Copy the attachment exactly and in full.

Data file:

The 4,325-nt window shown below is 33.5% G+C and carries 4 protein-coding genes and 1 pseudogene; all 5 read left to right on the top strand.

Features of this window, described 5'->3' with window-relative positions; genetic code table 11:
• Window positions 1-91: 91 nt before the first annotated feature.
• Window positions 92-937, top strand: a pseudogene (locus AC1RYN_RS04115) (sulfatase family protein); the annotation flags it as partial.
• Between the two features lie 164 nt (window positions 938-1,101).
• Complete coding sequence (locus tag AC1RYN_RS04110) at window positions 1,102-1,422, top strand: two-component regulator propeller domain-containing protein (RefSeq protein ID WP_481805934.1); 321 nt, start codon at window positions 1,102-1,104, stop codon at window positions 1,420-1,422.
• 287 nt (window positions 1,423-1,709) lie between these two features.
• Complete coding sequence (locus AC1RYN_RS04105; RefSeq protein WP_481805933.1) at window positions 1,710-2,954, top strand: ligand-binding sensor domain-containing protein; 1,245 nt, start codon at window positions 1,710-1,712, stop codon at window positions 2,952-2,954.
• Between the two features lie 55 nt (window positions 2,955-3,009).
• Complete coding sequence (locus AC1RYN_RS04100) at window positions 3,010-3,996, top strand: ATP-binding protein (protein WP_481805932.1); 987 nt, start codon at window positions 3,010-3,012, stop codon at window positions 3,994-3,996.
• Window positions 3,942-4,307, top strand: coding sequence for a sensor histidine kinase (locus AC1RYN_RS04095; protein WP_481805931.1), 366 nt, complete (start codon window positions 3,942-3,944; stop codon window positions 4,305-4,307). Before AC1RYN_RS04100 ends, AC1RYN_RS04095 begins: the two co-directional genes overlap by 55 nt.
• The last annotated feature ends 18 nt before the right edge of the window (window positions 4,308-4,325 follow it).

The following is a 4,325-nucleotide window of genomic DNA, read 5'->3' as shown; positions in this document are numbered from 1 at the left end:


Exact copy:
The 4,325-nt window shown below is 33.5% G+C and carries 4 protein-coding genes and 1 pseudogene; all 5 read left to right on the top strand.

Features of this window, described 5'->3' with window-relative positions; genetic code table 11:
• Window positions 1-91: 91 nt before the first annotated feature.
• Window positions 92-937, top strand: a pseudogene (locus AC1RYN_RS04115) (sulfatase family protein); the annotation flags it as partial.
• Between the two features lie 164 nt (window positions 938-1,101).
• Complete coding sequence (locus tag AC1RYN_RS04110) at window positions 1,102-1,422, top strand: two-component regulator propeller domain-containing protein (RefSeq protein ID WP_481805934.1); 321 nt, start codon at window positions 1,102-1,104, stop codon at window positions 1,420-1,422.
• 287 nt (window positions 1,423-1,709) lie between these two features.
• Complete coding sequence (locus AC1RYN_RS04105; RefSeq protein WP_481805933.1) at window positions 1,710-2,954, top strand: ligand-binding sensor domain-containing protein; 1,245 nt, start codon at window positions 1,710-1,712, stop codon at window positions 2,952-2,954.
• Between the two features lie 55 nt (window positions 2,955-3,009).
• Complete coding sequence (locus AC1RYN_RS04100) at window positions 3,010-3,996, top strand: ATP-binding protein (protein WP_481805932.1); 987 nt, start codon at window positions 3,010-3,012, stop codon at window positions 3,994-3,996.
• Window positions 3,942-4,307, top strand: coding sequence for a sensor histidine kinase (locus AC1RYN_RS04095; protein WP_481805931.1), 366 nt, complete (start codon window positions 3,942-3,944; stop codon window positions 4,305-4,307). Before AC1RYN_RS04100 ends, AC1RYN_RS04095 begins: the two co-directional genes overlap by 55 nt.
• The last annotated feature ends 18 nt before the right edge of the window (window positions 4,308-4,325 follow it).

The following is a 4,325-nucleotide window of genomic DNA, read 5'->3' as shown; positions in this document are numbered from 1 at the left end: